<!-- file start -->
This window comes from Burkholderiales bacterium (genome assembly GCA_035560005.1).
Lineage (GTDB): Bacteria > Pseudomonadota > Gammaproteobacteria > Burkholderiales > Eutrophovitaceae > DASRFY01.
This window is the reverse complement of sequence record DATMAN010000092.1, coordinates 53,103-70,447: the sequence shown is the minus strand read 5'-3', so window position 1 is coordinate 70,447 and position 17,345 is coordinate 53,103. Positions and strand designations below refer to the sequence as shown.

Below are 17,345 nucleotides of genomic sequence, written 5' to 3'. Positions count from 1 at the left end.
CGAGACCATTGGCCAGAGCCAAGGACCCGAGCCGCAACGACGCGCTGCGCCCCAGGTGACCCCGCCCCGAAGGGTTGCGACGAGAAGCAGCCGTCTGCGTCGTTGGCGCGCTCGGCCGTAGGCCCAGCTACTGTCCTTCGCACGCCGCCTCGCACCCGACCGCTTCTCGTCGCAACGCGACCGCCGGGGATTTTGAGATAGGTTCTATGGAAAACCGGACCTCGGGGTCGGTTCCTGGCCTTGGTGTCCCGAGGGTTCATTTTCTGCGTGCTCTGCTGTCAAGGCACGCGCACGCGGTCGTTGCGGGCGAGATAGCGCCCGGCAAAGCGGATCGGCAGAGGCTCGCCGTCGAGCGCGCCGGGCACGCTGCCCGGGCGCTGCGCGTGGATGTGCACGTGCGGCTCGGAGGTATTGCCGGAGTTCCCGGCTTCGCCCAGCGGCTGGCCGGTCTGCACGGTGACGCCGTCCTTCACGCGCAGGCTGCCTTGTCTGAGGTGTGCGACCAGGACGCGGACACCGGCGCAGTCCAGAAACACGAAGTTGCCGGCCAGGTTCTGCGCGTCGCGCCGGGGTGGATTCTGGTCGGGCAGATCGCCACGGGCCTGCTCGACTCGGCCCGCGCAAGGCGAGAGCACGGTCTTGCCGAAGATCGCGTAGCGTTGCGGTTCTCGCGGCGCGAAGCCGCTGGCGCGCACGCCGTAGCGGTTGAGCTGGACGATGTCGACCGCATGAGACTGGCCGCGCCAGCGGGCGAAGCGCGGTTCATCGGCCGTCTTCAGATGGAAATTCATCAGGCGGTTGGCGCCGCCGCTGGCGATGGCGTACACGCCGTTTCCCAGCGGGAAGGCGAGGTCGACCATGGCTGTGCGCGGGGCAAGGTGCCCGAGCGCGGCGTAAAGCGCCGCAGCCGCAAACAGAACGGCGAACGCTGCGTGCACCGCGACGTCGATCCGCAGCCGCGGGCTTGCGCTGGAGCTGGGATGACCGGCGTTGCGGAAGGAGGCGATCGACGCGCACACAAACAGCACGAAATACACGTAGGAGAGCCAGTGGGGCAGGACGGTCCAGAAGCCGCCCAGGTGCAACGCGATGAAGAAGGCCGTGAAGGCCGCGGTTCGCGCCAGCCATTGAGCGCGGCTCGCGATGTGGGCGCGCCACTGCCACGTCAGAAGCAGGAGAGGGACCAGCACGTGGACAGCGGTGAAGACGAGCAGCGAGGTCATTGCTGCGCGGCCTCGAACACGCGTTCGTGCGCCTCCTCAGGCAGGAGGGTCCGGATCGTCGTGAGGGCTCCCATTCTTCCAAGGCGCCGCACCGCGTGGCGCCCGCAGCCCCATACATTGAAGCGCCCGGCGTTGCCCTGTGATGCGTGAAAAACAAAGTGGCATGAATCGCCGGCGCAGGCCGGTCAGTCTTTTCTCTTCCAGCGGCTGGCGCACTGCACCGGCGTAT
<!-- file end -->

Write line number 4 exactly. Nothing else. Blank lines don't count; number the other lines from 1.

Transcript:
Below are 17,345 nucleotides of genomic sequence, written 5' to 3'. Positions count from 1 at the left end.